As India inducts Rafale on IAF Day, the clear line of distinction between the state and religion has almost been erased. The ‘Shastra Puja‘ stunt by the Indian Defence Minister and its holistic coverage on mainstream media is a subtle attempt by the government and media nexus to propagate hardliner religious fundamentalism.
Article 25 of the Indian Constitution empowers the Indian citizens to profess and practise any religion, and at the same time, it also empowers the state to regulate any economic, financial, political and secular activity which may be associated with religious practices. But what if the state itself indulges in religious activities?
This shallow, authoritarian, unscientific and irrational ritual of performing Shastra Puja of Rafale Jet by the Indian Defence Minister Rajnath Singh violates the Supreme Court’s ruling in Abhiram Singh vs. C.D. Commachen (Jan 2017). The seven-judge bench held that under the constitutional scheme mixing of religion with state power is not permissible. Religion will not play any role in the governance of the country, which must, at all times, be secular. Functions of elected representatives must be secular in outlook and practice.
Performing rituals of a specific religion on the induction of a national asset with national wealth is disrespecting the secular spirit of the nation and an attempt to propagate unscientific religious beliefs by the state. Legally, constitutionally and ethically, the elected representatives are bound to protect the secular spirit of the nation and performing religious rituals under the banner of the government shows intolerance and disrespect towards other religions.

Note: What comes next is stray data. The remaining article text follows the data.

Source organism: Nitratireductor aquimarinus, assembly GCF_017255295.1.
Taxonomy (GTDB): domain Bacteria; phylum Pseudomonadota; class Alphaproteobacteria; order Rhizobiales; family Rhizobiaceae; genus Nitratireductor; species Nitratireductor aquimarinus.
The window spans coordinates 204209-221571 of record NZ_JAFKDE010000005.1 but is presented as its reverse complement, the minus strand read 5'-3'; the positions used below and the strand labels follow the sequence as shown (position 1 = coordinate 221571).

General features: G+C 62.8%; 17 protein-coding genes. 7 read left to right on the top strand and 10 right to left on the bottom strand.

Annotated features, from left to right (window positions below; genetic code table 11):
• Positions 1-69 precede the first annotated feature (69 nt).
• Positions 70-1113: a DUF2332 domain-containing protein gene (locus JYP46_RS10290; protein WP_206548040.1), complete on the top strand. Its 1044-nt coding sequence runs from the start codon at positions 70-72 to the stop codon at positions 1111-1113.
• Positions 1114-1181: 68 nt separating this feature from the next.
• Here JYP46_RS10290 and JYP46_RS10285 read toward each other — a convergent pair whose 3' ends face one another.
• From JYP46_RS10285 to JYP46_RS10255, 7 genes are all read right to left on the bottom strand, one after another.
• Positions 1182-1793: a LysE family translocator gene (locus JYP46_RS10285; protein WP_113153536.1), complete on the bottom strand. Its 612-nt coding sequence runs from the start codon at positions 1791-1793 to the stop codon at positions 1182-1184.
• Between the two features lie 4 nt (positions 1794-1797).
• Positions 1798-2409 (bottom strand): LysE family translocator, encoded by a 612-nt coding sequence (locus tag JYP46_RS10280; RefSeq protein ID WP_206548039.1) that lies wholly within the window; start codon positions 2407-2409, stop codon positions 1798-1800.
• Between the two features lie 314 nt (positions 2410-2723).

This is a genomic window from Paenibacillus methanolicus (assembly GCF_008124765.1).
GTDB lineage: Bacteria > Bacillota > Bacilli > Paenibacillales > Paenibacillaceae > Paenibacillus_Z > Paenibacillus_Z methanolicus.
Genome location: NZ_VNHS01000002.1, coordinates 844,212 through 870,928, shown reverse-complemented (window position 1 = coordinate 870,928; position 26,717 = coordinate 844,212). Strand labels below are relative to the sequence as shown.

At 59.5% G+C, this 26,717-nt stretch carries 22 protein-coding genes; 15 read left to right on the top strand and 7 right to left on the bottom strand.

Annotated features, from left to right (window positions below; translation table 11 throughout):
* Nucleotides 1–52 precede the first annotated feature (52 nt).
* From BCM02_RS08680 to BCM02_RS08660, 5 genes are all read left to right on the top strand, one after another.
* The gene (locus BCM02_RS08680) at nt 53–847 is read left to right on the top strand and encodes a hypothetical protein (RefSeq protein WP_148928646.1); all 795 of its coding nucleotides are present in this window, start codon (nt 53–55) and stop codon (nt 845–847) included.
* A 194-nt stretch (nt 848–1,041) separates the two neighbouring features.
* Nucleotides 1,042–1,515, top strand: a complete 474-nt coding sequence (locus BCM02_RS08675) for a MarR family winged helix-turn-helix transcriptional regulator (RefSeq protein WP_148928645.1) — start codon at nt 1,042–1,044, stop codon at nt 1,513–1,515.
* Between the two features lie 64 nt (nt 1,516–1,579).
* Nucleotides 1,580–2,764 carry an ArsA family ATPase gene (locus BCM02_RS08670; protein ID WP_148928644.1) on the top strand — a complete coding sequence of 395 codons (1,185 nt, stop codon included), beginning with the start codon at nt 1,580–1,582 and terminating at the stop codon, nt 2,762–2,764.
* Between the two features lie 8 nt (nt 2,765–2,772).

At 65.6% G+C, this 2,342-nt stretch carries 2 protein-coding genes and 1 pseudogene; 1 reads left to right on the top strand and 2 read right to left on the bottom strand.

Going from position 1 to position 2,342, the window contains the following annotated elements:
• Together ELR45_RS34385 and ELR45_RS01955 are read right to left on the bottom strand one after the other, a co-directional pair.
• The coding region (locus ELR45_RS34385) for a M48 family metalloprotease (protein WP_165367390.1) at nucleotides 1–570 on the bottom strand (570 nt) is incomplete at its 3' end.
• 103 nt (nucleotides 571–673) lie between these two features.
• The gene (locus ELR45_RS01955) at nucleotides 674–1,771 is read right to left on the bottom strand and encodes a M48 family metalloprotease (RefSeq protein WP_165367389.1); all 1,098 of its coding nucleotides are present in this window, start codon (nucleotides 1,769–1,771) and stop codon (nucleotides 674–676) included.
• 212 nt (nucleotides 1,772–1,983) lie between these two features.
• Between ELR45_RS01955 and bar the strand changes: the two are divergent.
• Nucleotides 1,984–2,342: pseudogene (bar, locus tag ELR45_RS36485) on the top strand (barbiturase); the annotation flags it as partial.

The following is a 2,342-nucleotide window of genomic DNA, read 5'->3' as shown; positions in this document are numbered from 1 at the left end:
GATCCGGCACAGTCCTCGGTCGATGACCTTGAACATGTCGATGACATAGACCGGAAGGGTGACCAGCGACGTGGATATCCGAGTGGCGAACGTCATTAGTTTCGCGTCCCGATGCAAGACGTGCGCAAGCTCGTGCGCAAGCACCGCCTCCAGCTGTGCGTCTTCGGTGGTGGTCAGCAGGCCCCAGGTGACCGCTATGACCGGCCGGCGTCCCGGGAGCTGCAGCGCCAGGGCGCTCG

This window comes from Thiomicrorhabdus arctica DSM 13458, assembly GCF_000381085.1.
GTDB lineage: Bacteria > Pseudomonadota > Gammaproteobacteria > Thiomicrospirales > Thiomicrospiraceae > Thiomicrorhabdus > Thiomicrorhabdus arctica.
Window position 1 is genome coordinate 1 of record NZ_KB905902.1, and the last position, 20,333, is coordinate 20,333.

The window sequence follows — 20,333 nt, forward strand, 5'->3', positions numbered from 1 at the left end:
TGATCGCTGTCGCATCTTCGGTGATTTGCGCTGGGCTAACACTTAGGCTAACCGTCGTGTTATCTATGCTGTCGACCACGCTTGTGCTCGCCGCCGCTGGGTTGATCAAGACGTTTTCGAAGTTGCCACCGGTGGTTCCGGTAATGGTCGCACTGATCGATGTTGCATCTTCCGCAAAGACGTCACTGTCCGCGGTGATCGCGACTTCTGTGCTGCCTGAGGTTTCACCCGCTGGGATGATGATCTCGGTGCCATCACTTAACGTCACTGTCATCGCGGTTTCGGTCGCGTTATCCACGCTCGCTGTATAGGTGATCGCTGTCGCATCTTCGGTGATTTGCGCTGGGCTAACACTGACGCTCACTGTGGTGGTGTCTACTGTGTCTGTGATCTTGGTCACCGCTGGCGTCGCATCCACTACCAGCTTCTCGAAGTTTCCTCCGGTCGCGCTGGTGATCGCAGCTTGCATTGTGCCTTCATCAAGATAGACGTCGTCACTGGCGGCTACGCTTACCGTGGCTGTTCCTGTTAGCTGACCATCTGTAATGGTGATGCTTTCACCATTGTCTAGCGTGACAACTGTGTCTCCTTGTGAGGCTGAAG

This act of performing religious rituals by the government is no less than degrading the country’s democratic ethos. The practice of holding on to a particular religion by the government is known as Theocracy, not Democracy. Iran and Pakistan are such Islamic theocracies, and we should worry if India is heading towards being a Hindu theocracy.
The counter-argument to this view would come as “India was never secular, and even Congress was pseudo-secular.” True, Congress was pseudo-secular, and Shah Bano’s case is the proof of it; but Congress never performed such rituals under the banner of the government. So what if India was never really secular? India was never a fascist state too.